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What is the purpose of genetic testing?
Its main purposes seem to be (1) diagnosis and prognosis of illnesses,
and most importantly (2) clinical management of illnesses.
(1) Genetic tests can be used to predict and detect illnesses and diseases.
-Most commonly, genetic tests are used to determine our genetic
predisposition for acquiring diseases.
-For example, they can be used for prenatal diagnosis or at any time
after birth to identify a genetic predisposition to common diseases.
-Of course, whether a person actually develops the disease depends on
the complex dynamics among genetic, behavioural and environmental
factors.
3
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Description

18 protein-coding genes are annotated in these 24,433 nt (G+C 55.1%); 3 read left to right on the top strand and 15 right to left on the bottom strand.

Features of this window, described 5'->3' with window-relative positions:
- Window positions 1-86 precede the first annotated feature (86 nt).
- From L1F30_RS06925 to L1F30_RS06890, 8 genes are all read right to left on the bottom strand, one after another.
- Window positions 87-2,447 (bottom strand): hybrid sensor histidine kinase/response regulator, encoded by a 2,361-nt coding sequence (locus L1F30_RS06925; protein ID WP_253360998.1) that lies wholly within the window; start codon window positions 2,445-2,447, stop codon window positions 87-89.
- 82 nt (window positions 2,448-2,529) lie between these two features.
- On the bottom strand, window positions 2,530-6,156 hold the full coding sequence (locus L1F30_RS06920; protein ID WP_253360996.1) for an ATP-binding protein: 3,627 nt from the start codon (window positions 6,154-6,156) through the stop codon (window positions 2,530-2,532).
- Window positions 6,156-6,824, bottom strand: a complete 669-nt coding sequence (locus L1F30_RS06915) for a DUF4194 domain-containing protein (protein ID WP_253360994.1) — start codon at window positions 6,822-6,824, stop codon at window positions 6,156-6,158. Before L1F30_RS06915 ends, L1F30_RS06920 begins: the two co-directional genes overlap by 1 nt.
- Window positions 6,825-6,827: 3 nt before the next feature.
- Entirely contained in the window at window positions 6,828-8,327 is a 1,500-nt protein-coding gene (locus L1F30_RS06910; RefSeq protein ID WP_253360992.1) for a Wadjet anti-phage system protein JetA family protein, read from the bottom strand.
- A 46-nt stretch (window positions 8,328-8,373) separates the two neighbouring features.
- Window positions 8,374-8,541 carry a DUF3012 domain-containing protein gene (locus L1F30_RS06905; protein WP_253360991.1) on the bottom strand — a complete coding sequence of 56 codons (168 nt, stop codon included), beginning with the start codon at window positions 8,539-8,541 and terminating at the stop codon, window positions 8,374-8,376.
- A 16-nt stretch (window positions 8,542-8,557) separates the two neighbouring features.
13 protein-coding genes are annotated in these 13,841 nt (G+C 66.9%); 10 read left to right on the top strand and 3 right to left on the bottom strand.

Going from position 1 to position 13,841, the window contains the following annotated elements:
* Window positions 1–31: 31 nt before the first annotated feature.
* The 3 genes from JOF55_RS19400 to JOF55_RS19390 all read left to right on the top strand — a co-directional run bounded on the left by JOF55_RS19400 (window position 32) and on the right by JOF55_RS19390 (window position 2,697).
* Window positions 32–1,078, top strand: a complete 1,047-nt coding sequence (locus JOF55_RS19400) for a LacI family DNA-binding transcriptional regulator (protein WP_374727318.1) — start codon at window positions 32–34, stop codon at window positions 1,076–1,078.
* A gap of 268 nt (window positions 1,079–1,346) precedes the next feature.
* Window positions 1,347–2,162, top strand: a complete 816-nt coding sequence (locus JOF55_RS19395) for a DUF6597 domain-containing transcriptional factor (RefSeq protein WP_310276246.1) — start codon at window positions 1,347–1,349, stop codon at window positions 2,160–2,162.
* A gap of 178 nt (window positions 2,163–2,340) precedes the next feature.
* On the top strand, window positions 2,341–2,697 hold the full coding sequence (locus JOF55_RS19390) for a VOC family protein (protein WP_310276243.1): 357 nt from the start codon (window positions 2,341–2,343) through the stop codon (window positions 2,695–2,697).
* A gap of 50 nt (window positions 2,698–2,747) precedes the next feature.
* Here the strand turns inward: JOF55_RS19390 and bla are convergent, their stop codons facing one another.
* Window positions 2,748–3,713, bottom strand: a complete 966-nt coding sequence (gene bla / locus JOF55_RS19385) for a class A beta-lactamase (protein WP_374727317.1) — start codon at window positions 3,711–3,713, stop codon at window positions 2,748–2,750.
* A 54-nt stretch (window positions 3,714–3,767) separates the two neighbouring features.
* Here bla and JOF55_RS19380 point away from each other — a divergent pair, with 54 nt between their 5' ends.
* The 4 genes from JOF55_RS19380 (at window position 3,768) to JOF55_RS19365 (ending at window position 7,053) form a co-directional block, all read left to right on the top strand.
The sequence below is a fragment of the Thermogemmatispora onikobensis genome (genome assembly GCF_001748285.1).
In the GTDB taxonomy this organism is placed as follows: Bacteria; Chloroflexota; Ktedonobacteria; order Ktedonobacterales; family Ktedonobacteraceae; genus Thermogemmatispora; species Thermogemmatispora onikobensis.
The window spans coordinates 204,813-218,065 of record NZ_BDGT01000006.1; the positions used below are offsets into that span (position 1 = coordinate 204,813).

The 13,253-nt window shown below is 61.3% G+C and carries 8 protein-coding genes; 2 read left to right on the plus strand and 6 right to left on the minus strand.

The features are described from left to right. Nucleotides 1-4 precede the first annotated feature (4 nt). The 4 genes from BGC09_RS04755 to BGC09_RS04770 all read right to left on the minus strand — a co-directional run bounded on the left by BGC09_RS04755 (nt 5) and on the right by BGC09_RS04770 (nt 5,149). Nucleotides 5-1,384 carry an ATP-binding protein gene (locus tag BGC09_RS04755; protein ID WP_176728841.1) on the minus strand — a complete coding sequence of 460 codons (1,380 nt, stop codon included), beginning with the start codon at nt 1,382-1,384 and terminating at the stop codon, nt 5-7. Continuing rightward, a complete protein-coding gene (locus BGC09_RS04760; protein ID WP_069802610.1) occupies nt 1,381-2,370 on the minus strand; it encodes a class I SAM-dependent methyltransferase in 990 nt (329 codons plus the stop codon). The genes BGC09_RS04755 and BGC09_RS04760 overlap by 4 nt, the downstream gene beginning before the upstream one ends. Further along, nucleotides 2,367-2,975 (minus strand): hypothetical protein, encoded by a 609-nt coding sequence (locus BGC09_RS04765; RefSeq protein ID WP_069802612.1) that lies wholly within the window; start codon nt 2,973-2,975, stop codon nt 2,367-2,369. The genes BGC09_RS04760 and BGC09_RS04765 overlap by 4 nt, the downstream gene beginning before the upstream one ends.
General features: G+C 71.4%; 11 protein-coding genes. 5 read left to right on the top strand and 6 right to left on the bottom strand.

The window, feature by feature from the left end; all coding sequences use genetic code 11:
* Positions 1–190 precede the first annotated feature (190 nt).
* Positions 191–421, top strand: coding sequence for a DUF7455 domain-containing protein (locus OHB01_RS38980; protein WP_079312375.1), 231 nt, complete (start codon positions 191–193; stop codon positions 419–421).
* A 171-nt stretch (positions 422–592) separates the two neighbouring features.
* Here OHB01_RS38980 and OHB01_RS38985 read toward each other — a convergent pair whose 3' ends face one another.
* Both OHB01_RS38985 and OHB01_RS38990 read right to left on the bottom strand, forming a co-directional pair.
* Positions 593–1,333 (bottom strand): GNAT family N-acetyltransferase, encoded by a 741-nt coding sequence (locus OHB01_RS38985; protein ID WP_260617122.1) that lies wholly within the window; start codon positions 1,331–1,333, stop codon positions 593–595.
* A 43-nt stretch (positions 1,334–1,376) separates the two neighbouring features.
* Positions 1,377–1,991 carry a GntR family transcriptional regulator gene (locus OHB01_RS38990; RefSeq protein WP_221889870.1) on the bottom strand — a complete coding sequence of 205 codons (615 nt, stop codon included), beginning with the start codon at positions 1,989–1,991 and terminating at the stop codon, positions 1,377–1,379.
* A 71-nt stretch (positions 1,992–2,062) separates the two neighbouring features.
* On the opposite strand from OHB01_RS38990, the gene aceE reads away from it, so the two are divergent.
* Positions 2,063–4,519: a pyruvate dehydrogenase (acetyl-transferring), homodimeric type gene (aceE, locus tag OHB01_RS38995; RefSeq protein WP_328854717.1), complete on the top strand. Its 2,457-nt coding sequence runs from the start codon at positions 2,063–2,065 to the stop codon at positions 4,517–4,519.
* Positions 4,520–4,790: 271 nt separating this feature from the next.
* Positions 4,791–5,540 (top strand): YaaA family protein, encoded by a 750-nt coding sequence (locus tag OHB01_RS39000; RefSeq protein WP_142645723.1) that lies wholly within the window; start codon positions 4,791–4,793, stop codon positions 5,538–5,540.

1 November 6, 2009 NURSING ETHICS – LECTURE 8 I – Introduction • The last several weeks we have been using theoretical frameworks to examine particular ethical principles and issues that arise in healthcare. • We have thus far looked at the concepts of veracity, informed consent, confidentiality, and justice. • We also looked at the issue of the just distribution of healthcare resources. • This week we will look at another important issue in healthcare ethics: genetic testing. www.notesolution.com 2 II – Genetic Testing and its Rationale • Genetic testing involves the genetic diagnosis of vulnerabilities to inherited diseases. • It allows for the identification of changes in chromosomes, genes, or proteins. • Every person carries two copies of every gene, one inherited from their mother and one from their father. • In addition to studying chromosomes at the level of individual genes, genetic testing in a broader sense includes biochemical tests for the presence or absence of key proteins that signal aberrant versions of certain genes. • In our assigned reading for this week, ‘Safeguarding Being: A Bioethical Principle for Genetic Nursing Care’, Ellen Giarelli defines genetic testing in a slightly more technical manner: Genetic testing involves analysis performed on DNA, RNA, genes, and/or chromosomes to detect heritable or acquired genotypes, phenotypes, karyotypes that are causing, or are likely to cause, a specific disease or condition. www.notesolution.com 3 • What is the purpose of genetic testing? • Its main purposes seem to be (1) diagnosis and prognosis of illnesses, and most importantly (2) clinical management of illnesses. (1) Genetic tests can be used to predict and detect illnesses and diseases. -Most commonly, genetic tests are used to determine our genetic predisposition for acquiring diseases. -For example, they can be used for prenatal diagnosis or at any time after birth to identify a genetic predisposition to common diseases. -Of course, whether a person actually develops the disease depends on the complex dynamics among genetic, behavioural and environmental factors. www.notesolution.com 4 (2) Obviously the primary aim of genetic testing is the clinical management of illnesses and diseases. -Once an illness or a genetic predisposition to an illness has been detected certain measures can be taken. -Measures can be taken for the prevention, treatment, and/or alleviation of genetically inheritable diseases. -E.G.: A set of parents, through genetic testing, may be found to have a high likelihood of producing offspring who will acquire cancer. -What can be done? -(i)They can choose not to have children. -(ii)They can choose to have children, but to warn their children about this. -The children can then take certain precautions, i.e., dietary, exercise, medication, to try to decrease their chances of acquiring cancer. www.notesolution.com 5 • Notice that genetic testing, then, can potentially be justified using some of the moral theoretical frameworks we have looked at. • In particular, since the ultimate goal of genetic testing is illness prevention, treatment, and alleviation, genetic testing is a technology that is meant to serve a good: to improve the health of the general population. • Thus, the use of genetic testing is intended to conform to the concepts of beneficence (to promote well-being) and nonmalificence (to avoid doing harm), that are generally thought to be utilitarian concepts. www.notesolution.com 6 III – Genetic Testing: Ethical Concerns • Although genetic testing ultimately has a beneficent goal the improvement of healthcare a number of ethical concerns emerge regarding exactly how and to what extent it should be implemented. • There are three main ethical concerns generated by the use genetic testing: (1) veracity, (2) autonomy, and (3) privacy and stigmatization. • We’ll look at each of these in turn. www.notesolution.com 7 (1) Veracity is an ethical principle that declares one should tell the truth (or be honest) whenever possible. • We have looked at this principle in application to healthcare ethics in general. • Its application to the use of genetic testing technologies is particularly complex. -When a genetic test is performed, medical professionals acquire information about a patient’s genetic predisposition to acquire certain illnesses. -In many cases, it will not be clear how much, if any, of this information should be given to the patient. E.G.: A patient asks for a genetic test for